Here in Charleston, children are heading back to school armed with freshly sharpened pencils and new backpacks. There’s something about this time of year that inspires learning, and Charleston certainly has her share of history lessons. So in honor of this back-to-school season, we share some facts about Charleston and popular attractions along with a few fun facts you can use to impress your friends.
- Benne Wafers are a uniquely Lowcountry snack. Dating back to Colonial times, the wafers came to America from East Africa during the slave trade era. “Benne” is the Bantu word for “sesame.” Sesame – with its mild, nutty taste – was wildly planted throughout the South.
- In 1886 an earthquake rocked Charleston and damaged 2,000 buildings and killed 110 people. Iron rods were run through building interiors and fastened to the exterior walls as protection from future earthquakes. You’ll see round and star-shaped bolts on the outside of many homes and commercial buildings downtown.
- St. Michael’s Church, 71 Broad St., is the oldest church edifice in the City of Charleston. It stands on the site of the first Anglican Church built south of Virginia. St. Michael’s 186-foot steeple is one of many church steeples dotting the Charleston skyline – contributing to the city’s nickname as the “Holy City.”
- Comedian Stephen Colbert, former star of Comedy Central’s “The Colbert Report” and incoming host of CBS “Late Show,” grew up in Charleston.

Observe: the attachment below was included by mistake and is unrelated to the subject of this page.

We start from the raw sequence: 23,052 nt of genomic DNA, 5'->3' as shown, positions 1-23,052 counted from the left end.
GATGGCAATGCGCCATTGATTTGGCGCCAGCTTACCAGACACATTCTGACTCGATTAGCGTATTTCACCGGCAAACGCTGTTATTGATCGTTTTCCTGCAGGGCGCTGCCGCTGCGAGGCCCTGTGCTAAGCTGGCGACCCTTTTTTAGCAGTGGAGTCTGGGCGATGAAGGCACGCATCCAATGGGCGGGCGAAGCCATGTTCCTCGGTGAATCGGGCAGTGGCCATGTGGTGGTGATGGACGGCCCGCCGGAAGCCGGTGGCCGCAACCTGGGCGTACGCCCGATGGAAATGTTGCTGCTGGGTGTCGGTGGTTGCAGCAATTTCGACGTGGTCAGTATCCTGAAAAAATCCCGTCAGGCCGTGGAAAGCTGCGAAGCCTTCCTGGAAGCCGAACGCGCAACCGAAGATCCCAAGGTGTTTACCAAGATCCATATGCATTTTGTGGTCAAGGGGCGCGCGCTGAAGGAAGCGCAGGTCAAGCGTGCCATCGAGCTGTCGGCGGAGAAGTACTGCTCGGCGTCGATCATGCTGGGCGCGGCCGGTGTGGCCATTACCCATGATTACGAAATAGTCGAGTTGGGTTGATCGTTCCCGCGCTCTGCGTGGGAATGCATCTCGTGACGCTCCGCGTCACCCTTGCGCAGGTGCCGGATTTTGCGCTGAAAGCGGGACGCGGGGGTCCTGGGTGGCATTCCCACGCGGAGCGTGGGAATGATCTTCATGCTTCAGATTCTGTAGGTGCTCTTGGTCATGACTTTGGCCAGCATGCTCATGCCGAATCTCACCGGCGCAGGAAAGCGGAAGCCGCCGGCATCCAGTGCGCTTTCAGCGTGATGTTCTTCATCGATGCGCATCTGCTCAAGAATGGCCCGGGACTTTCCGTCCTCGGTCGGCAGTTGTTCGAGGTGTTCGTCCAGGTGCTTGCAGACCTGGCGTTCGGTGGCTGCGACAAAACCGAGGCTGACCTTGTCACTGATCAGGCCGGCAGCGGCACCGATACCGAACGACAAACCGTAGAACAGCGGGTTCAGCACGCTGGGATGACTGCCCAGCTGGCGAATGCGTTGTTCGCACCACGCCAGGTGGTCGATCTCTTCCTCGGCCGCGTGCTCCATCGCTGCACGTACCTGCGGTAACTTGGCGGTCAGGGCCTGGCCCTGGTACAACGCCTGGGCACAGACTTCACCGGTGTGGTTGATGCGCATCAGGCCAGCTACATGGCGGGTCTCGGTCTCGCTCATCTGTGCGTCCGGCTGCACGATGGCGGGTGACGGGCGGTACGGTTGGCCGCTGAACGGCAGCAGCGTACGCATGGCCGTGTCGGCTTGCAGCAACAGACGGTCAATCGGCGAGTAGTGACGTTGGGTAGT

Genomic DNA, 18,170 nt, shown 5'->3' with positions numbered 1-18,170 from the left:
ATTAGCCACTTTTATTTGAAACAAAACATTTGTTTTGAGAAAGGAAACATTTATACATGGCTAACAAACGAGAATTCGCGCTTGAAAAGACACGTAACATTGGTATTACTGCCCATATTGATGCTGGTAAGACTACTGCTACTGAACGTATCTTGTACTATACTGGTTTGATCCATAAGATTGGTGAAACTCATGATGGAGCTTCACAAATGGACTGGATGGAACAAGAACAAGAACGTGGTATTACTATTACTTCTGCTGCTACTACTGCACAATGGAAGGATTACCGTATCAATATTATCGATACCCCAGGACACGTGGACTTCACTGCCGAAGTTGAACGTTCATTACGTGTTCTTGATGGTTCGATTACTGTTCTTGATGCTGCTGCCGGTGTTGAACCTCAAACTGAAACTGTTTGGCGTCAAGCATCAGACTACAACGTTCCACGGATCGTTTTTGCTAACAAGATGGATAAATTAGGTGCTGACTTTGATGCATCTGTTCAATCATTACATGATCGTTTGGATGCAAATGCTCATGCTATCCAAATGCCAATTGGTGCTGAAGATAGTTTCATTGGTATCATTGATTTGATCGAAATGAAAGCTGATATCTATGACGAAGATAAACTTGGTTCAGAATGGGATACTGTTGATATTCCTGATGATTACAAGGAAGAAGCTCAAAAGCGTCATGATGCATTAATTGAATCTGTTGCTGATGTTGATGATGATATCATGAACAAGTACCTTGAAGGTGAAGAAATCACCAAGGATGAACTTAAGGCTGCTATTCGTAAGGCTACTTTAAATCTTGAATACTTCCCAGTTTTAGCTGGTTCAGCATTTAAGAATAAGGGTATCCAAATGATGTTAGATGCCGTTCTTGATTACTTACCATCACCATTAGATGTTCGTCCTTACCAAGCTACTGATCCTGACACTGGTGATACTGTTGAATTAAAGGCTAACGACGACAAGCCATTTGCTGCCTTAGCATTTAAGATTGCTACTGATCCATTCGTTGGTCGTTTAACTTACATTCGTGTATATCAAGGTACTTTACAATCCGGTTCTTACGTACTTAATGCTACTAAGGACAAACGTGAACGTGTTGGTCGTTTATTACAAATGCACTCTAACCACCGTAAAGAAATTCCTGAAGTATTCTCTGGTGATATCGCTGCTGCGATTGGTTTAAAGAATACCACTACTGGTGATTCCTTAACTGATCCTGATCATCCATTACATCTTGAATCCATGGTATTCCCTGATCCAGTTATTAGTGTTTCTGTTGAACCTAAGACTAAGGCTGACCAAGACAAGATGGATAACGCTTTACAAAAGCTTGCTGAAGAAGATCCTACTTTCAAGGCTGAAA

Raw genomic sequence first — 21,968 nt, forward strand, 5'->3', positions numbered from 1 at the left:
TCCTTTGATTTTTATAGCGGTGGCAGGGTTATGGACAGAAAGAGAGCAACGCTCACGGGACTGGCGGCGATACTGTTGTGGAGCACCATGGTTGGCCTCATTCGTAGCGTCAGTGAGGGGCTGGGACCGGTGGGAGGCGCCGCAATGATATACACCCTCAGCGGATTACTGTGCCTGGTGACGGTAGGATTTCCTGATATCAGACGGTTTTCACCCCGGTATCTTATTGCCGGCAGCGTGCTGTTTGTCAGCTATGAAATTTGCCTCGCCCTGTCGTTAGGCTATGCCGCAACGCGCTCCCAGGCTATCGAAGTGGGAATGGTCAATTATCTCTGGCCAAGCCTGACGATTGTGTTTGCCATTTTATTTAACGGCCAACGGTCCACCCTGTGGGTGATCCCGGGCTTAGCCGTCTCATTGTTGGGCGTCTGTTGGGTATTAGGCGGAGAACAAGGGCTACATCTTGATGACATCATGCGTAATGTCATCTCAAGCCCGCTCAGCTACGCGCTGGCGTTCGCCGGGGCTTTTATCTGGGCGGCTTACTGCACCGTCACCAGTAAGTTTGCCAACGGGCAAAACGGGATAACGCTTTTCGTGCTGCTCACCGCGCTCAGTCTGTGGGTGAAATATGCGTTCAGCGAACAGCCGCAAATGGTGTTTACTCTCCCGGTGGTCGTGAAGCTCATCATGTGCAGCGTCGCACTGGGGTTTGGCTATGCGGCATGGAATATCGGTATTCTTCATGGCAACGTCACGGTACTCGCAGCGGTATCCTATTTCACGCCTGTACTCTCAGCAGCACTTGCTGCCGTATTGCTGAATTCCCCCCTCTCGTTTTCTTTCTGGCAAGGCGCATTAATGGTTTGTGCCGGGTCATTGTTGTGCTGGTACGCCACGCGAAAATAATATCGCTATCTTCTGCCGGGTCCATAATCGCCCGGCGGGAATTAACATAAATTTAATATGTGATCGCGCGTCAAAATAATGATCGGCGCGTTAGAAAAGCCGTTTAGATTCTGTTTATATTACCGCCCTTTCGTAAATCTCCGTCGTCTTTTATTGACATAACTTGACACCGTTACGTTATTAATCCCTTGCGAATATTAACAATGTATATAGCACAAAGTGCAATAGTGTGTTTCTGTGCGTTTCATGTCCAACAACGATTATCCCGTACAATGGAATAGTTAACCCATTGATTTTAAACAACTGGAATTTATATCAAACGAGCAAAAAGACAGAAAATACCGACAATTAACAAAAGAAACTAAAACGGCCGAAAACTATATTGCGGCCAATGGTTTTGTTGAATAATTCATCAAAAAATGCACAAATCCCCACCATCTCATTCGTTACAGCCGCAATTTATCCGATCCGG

- The Charleston Metro Chamber of Commerce was established in 1773. Still in operation today, it is the oldest chamber in the country.
- Joseph P. Riley Jr. was elected Charleston’s mayor in 1975. He is currently serving his final term as mayor.
- During the initial bombardment of Fort Sumter, the maximum range of the cannons was 2.4 miles. By the time the Union began bombarding the fort in 1863, this range had increased to 4.5 miles.
- One of those iconic Charleston photos is the tree-covered corridor that leads to Boone Hall Plantation. In 1743, the son of Maj. John Boone planted the live oak trees in two evenly spaced rows. Some 200 years later, the trees grew together to create an arched entryway dripping with Spanish moss and alive with Southern charm and grace.
- The USS Yorktown received the Presidential Unit Citation, and earned 11 battle stars for service in World War II. Much of the Academy Award-winning (1944) documentary “The Fighting Lady” was filmed on board the carrier.